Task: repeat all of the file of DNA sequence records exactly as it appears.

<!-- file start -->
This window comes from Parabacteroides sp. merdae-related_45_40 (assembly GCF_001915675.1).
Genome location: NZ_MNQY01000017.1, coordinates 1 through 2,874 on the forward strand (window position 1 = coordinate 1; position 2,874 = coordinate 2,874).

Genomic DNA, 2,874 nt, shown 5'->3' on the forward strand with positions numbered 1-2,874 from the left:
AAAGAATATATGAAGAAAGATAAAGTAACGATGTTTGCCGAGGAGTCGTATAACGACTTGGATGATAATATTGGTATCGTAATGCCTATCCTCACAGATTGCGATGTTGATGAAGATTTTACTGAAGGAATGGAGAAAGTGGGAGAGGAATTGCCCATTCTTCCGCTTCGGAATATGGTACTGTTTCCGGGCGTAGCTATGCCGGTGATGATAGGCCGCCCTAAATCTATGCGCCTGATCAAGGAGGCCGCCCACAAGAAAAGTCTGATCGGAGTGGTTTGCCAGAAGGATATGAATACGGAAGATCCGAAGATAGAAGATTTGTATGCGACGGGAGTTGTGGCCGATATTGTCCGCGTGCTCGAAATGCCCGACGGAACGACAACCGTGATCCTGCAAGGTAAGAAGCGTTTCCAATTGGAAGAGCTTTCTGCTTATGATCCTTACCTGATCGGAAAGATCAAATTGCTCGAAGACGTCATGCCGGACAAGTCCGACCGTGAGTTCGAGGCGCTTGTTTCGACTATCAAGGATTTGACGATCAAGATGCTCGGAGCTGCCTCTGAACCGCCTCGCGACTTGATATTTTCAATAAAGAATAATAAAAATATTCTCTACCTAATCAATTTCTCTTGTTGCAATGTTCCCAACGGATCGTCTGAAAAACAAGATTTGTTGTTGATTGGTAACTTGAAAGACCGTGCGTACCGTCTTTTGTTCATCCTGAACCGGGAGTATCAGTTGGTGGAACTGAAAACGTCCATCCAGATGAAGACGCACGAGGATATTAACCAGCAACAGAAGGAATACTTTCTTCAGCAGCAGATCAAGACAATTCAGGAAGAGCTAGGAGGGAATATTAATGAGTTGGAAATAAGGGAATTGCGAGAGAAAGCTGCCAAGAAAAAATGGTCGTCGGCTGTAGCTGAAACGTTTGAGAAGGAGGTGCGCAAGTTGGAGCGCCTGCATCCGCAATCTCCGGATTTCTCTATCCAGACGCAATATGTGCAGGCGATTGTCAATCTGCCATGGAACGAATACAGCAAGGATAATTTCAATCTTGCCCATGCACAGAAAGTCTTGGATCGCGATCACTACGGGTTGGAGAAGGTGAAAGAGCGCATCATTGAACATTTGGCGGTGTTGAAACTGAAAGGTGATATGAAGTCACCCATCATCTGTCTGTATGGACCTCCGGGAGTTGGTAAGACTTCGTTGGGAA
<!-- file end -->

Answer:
This window comes from Parabacteroides sp. merdae-related_45_40 (assembly GCF_001915675.1).
Genome location: NZ_MNQY01000017.1, coordinates 1 through 2,874 on the forward strand (window position 1 = coordinate 1; position 2,874 = coordinate 2,874).

Genomic DNA, 2,874 nt, shown 5'->3' on the forward strand with positions numbered 1-2,874 from the left:
AAAGAATATATGAAGAAAGATAAAGTAACGATGTTTGCCGAGGAGTCGTATAACGACTTGGATGATAATATTGGTATCGTAATGCCTATCCTCACAGATTGCGATGTTGATGAAGATTTTACTGAAGGAATGGAGAAAGTGGGAGAGGAATTGCCCATTCTTCCGCTTCGGAATATGGTACTGTTTCCGGGCGTAGCTATGCCGGTGATGATAGGCCGCCCTAAATCTATGCGCCTGATCAAGGAGGCCGCCCACAAGAAAAGTCTGATCGGAGTGGTTTGCCAGAAGGATATGAATACGGAAGATCCGAAGATAGAAGATTTGTATGCGACGGGAGTTGTGGCCGATATTGTCCGCGTGCTCGAAATGCCCGACGGAACGACAACCGTGATCCTGCAAGGTAAGAAGCGTTTCCAATTGGAAGAGCTTTCTGCTTATGATCCTTACCTGATCGGAAAGATCAAATTGCTCGAAGACGTCATGCCGGACAAGTCCGACCGTGAGTTCGAGGCGCTTGTTTCGACTATCAAGGATTTGACGATCAAGATGCTCGGAGCTGCCTCTGAACCGCCTCGCGACTTGATATTTTCAATAAAGAATAATAAAAATATTCTCTACCTAATCAATTTCTCTTGTTGCAATGTTCCCAACGGATCGTCTGAAAAACAAGATTTGTTGTTGATTGGTAACTTGAAAGACCGTGCGTACCGTCTTTTGTTCATCCTGAACCGGGAGTATCAGTTGGTGGAACTGAAAACGTCCATCCAGATGAAGACGCACGAGGATATTAACCAGCAACAGAAGGAATACTTTCTTCAGCAGCAGATCAAGACAATTCAGGAAGAGCTAGGAGGGAATATTAATGAGTTGGAAATAAGGGAATTGCGAGAGAAAGCTGCCAAGAAAAAATGGTCGTCGGCTGTAGCTGAAACGTTTGAGAAGGAGGTGCGCAAGTTGGAGCGCCTGCATCCGCAATCTCCGGATTTCTCTATCCAGACGCAATATGTGCAGGCGATTGTCAATCTGCCATGGAACGAATACAGCAAGGATAATTTCAATCTTGCCCATGCACAGAAAGTCTTGGATCGCGATCACTACGGGTTGGAGAAGGTGAAAGAGCGCATCATTGAACATTTGGCGGTGTTGAAACTGAAAGGTGATATGAAGTCACCCATCATCTGTCTGTATGGACCTCCGGGAGTTGGTAAGACTTCGTTGGGAA